W Hospitality Group provides advisory services to the hotel, tourism and leisure industries, offering a full range of services to their clients who have investments in the sector, or who are looking to enter it.

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Kenya: construction of Sh63 billion dams in Elgeyo-Marakwet begins

The construction of Sh63 billion multi-purpose dams in Elgeyo-Marakwet County has begun following an agreement between a government agency and the local community over land compensation. Seventeen engineers from Europe have in the last two weeks been laying the ground for construction of the hydro-electric and irrigation projects.

"The designers and planners are already on the ground and the construction is expected to take a shorter time than anticipated," said Kerio Valley Development Authority (KVDA) MD David Kimosop. He said a down payment of €41 million (Sh4.9 billion) has been made for the design of Arror dam. "Construction is expected to begin in the next six to eight months after the detailed design plan is carried out," said Kimosop.

He said engineers are carrying out mapping and evaluation, which will facilitate piping for the hydroelectricity and irrigation project. "We are in the process of acquiring land for the families to be displaced to pave way for the construction of the projects after we settled on amicable agreement," said Kimosop.

400 hectares of forest land for the two projects will be acquired from the Kenya Forest Service in exchange for 570 hectares recovered from private land owned by locals, who will be displaced and compensated. Arror dam will cost Sh38.5 billion, while the other in Kimwarer will cost Sh28 billion. The two dams to be constructed in rivers Arror and Kimwarer in Marakwet West and Keiyo South respectively will displace more than 800 families.

They are expected to irrigate over 20,000 acres of land. Kimosop said the two projects are key to unlocking the huge potential of Kerio Valley, which has experienced insecurity for decades.

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Congolese factory adds to PPC’s burden

Zimbabwe, Rwanda and Ethiopia provide relief and cement maker strengthens balance sheet PPC’s JV factory in the Democratic Republic of Congo has been a big drag on group results for the year ended March 2018, making up nearly half the company’s losses.

SA’s moribund major construction sector did not help. Revenues from the main South African cement market fell marginally in the period. Meanwhile, high taxes, the soaring cost of sales, forex losses elsewhere in Africa and heavy impairments helped SA’s largest cement producer to increase its total comprehensive loss to R561m in the year from R496m in financial 2017.

Group administration and other operating expenditure rose 28% to R1.34bn in the period, affected by corporate action, restructuring, separation costs and other nonrecurring costs. The high group tax rate of 68%, excluding the effect of equity-accounted earnings, was mainly due to the non-deductibility of some abnormal costs, including impairments, and tax penalties in Zimbabwe. The rate in future should be 30%-35%.

“There is a lot of noise in the results,” PPC chief financial officer Tryphosa Ramano said on Monday. This included five months of results from the DRC business and three months of revenues from the 38%-held Ethiopian plant, both of which were included in accounting for the first time.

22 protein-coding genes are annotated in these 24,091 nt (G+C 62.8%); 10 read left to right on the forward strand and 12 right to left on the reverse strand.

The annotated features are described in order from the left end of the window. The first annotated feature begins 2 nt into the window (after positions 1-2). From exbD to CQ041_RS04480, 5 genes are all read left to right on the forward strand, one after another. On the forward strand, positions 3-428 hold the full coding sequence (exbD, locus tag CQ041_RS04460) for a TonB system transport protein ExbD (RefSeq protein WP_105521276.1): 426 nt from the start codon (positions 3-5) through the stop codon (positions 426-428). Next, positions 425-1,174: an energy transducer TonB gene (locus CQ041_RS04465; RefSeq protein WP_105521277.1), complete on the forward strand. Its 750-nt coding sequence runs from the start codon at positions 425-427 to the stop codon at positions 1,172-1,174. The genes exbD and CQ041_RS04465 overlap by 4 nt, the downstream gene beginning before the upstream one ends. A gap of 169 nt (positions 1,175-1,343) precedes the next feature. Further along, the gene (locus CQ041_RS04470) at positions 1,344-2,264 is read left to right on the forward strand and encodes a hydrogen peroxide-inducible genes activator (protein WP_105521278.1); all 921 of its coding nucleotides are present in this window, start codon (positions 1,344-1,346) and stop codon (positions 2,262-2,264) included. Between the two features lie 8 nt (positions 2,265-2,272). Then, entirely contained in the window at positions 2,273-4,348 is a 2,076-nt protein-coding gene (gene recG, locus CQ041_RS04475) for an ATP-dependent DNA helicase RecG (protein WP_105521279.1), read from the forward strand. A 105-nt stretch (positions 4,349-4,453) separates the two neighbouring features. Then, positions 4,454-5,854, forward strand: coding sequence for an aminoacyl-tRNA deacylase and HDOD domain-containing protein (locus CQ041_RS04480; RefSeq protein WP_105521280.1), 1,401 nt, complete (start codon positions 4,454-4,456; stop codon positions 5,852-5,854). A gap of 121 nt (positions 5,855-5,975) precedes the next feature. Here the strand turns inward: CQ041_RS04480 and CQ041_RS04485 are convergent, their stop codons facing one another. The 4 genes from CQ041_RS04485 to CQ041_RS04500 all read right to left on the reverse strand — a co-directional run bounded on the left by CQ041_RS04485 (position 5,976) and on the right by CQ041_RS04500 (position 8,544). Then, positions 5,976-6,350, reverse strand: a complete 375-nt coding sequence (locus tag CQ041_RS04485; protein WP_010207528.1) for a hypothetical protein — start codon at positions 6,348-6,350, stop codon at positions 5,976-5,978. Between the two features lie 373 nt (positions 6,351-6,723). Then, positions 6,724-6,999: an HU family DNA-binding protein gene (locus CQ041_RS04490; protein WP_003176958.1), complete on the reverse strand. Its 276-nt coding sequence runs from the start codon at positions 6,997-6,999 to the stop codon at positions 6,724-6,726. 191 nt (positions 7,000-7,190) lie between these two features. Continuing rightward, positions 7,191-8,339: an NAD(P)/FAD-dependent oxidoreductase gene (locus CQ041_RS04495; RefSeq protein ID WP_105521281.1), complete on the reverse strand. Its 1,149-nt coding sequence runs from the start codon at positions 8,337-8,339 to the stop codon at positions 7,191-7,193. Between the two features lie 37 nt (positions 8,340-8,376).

The group recognised a R165m impairment of the 69%-owned DRC plant in the period, due to it “not operating as expected” after being commissioned from November 2017 due to political and economic uncertainty caused by delayed elections.

The plant contributed a net attributable loss of R264m to PPC’s overall result. Group net cash flow improved 69% to R1.4bn, as cash generated from operations after working capital rose 23% to R2.3bn in the year. This came as PPC’s rest of Africa operations in Zimbabwe, Rwanda and Ethiopia kicked in.

“PPC’s balance sheet is in a significantly stronger position than it was two years ago. Importantly, the period of elevated capital expenditure is complete as the new operations outside of SA have now been commissioned,” Kagiso Asset Management analyst Meyrick Barker said.

“This allows PPC to devote a larger portion of its operational cash flows to paying down debt, and ultimately to resume dividend payments to shareholders. One area of concern that remains is that it continues to be difficult to repatriate cash from some of PPC’s operations outside of SA.” Barker also said “the risk persists that further write-downs will be required” in the DRC in future.

“Capacity in the area significantly exceeds demand, making it very difficult to achieve the capacity utilisation levels the project requires to make it economically feasible.”

PPC said it had made significant progress in improving its liquidity and strengthening the balance sheet by restructuring South African debt, reducing interest rate costs and negotiating a two-year capital holiday for DRC project funding.

Group revenue rose 7% to a record R10.3bn, with Southern Africa earnings before interest, tax, depreciation and amortisation margins at 22% in tough markets. Basic earnings per share rose 25% to 10c a share as headline earnings per share jumped 114% to 15c per share.

PPC CEO Johan Claassen said the group might sell equity in the DRC plant in future to its Chinese equipment supplier Sinoma, despite revenue in the country growing from R24m in financial 2017 to R144m in 2018.

However, group net debt was down R900m to R3.8bn as overall capital expenditure fell